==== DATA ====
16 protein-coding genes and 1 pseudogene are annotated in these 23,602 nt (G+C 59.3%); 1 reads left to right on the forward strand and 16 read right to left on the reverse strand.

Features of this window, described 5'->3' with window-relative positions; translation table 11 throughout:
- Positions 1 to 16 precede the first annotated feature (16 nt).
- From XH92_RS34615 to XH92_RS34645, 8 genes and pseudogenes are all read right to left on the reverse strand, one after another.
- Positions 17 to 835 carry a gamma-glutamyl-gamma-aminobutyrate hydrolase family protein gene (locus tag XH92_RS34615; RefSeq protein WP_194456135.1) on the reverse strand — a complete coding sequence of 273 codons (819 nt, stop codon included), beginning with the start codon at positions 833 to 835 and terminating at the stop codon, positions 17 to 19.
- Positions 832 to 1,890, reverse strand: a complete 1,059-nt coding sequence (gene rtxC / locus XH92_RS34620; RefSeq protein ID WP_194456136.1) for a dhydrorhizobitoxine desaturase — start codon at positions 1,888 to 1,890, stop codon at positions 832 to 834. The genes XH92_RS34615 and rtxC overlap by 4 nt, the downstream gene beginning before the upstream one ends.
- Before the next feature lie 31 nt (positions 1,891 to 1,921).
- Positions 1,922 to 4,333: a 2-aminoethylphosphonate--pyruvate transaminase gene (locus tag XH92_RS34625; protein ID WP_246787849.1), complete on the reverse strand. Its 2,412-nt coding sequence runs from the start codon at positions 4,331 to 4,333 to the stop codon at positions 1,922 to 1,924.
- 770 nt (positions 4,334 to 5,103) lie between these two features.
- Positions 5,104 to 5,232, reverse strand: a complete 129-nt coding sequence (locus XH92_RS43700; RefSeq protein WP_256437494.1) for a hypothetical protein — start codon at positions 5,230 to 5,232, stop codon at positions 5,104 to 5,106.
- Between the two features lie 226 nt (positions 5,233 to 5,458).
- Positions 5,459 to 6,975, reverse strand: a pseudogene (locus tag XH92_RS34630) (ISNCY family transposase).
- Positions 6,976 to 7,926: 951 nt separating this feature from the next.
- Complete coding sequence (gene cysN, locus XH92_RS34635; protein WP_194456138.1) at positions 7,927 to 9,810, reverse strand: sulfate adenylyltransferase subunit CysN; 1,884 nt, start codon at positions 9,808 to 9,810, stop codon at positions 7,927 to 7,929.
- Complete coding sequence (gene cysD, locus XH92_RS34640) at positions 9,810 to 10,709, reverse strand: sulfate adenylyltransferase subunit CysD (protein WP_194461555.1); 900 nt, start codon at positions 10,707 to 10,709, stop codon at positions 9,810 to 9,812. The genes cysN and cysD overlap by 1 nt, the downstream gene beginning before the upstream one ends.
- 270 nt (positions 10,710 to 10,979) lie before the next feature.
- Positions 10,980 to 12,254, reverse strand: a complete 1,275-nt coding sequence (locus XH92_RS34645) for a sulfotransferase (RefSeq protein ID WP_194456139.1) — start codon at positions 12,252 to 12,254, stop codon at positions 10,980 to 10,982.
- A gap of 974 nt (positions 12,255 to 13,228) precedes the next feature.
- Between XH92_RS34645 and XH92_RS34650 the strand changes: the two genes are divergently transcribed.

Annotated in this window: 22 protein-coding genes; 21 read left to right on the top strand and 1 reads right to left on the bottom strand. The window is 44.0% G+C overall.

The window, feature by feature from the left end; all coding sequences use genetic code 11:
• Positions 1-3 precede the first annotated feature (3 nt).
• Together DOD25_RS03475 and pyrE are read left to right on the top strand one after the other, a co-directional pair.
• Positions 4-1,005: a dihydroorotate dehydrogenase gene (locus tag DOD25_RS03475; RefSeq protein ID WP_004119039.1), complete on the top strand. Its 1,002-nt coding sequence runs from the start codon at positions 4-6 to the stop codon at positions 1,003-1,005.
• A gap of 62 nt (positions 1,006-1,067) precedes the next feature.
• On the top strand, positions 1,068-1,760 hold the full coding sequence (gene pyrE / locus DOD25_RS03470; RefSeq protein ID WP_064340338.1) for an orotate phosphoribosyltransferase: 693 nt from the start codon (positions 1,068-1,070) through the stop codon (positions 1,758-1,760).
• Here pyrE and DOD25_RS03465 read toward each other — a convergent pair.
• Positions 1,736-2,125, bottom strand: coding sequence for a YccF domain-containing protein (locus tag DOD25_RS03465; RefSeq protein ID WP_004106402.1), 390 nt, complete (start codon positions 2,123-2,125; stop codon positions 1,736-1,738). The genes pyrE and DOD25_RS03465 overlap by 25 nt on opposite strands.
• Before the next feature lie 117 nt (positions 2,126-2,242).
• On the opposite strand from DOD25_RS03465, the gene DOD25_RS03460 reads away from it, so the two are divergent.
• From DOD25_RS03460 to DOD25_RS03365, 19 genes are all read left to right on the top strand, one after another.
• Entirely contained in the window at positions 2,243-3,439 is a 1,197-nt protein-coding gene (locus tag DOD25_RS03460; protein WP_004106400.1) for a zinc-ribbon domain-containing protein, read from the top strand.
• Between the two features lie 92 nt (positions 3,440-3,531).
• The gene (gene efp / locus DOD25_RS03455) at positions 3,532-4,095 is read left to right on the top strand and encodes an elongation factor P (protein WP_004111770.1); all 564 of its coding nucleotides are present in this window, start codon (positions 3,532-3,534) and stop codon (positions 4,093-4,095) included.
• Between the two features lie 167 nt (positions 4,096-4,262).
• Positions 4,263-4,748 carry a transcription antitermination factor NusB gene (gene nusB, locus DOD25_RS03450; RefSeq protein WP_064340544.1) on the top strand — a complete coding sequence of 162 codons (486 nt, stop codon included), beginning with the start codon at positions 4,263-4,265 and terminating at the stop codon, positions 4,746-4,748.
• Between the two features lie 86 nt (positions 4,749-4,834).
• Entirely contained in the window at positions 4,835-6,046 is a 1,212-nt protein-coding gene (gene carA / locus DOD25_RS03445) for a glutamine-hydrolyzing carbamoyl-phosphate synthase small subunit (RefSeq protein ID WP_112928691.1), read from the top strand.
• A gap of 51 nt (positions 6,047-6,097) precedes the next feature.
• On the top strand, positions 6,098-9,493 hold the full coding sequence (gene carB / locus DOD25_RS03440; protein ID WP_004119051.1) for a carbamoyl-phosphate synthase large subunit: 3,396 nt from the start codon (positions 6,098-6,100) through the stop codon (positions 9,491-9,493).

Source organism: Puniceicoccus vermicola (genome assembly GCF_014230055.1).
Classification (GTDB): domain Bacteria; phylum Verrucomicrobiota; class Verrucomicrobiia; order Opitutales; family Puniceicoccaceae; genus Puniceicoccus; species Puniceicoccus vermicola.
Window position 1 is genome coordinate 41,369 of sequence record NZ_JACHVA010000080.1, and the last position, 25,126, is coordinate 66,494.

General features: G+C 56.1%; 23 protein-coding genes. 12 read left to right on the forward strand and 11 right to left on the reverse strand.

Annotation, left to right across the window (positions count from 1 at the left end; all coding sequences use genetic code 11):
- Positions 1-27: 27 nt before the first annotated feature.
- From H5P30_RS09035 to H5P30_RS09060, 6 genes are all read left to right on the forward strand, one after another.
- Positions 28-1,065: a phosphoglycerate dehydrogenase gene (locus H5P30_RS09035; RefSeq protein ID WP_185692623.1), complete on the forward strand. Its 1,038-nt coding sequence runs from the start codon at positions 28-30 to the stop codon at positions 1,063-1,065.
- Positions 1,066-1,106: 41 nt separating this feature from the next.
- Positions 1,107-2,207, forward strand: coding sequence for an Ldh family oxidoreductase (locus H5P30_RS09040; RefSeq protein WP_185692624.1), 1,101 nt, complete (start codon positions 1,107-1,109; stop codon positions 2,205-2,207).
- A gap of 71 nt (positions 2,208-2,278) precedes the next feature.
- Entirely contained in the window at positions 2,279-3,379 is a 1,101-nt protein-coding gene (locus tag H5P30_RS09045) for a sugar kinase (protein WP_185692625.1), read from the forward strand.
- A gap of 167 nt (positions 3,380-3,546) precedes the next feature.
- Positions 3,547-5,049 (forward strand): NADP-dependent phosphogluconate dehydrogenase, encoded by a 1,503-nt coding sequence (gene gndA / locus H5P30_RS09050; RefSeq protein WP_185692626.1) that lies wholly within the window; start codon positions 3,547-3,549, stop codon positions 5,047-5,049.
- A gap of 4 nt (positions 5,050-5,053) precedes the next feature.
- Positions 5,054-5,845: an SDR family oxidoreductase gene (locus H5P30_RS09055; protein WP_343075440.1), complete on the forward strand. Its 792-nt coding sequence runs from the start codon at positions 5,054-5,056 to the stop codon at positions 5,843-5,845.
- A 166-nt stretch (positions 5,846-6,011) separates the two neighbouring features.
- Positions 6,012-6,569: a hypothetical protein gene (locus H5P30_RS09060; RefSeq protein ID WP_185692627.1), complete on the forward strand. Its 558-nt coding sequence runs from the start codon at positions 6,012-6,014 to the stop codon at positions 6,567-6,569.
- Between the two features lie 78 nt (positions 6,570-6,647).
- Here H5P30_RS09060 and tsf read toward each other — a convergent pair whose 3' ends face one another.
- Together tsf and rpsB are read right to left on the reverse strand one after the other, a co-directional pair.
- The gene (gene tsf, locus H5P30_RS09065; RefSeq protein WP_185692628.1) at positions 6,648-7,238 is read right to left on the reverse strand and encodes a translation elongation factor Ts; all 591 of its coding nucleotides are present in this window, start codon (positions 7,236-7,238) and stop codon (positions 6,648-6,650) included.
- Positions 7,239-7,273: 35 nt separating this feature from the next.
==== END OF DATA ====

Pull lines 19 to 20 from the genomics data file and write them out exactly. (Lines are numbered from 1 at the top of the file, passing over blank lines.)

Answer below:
- Between XH92_RS34645 and XH92_RS34650 the strand changes: the two genes are divergently transcribed.

Annotated in this window: 22 protein-coding genes; 21 read left to right on the top strand and 1 reads right to left on the bottom strand. The window is 44.0% G+C overall.